Professor Rosie Harding’s research exposes the inadequacies of domestic approaches towards safeguarding the rights of intellectually disabled people. Firstly, domestic law has been underpinned by the objective ‘best interests’ principle, which directly contradicts international legal standards such as the right to equality before the law protected by Article 12 of the UN Convention on the Rights of Persons with Disabilities. Secondly, she highlights that whilst the concept of ‘mental capacity’ is embedded within health and social care practice, there is a limited awareness of ‘legal capacity’. As a result, decision-making has to date focused on daily tasks, like what to eat or what to wear, and there is less support for significant decision-making available to people with intellectual disabilities. And thirdly, Professor Harding’s team found that care professionals were not always sure how to support intellectually disabled people to make more complex decisions about medical, financial and legal matters.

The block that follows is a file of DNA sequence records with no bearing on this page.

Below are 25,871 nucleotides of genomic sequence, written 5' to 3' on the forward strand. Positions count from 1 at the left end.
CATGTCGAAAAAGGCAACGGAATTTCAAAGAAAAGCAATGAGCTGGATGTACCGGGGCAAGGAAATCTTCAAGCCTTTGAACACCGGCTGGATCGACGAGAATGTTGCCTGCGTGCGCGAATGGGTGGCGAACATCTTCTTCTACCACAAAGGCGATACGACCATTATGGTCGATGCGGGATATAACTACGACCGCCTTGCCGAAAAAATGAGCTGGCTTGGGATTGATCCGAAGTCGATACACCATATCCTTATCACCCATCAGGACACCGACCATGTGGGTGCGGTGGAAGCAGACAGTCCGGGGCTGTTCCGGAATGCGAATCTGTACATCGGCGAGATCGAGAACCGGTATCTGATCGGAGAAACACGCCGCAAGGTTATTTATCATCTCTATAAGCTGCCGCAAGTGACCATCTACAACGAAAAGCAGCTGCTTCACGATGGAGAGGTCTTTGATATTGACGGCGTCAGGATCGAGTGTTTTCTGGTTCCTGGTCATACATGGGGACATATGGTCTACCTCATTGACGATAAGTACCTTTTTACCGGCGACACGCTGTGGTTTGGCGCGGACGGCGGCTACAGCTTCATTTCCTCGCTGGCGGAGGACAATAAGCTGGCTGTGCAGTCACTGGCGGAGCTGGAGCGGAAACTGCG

The Everyday Decisions research and Supported Will-Making follow up study included qualitative interviews with intellectually disabled people, their supporters, and health and social care professionals with experience of supporting decision-making. Professor Harding’s team found that there was not very much awareness and understanding of disabled people’s human rights, and that disabled people and care professionals would welcome more training about disability human rights, and especially about supporting decision-making.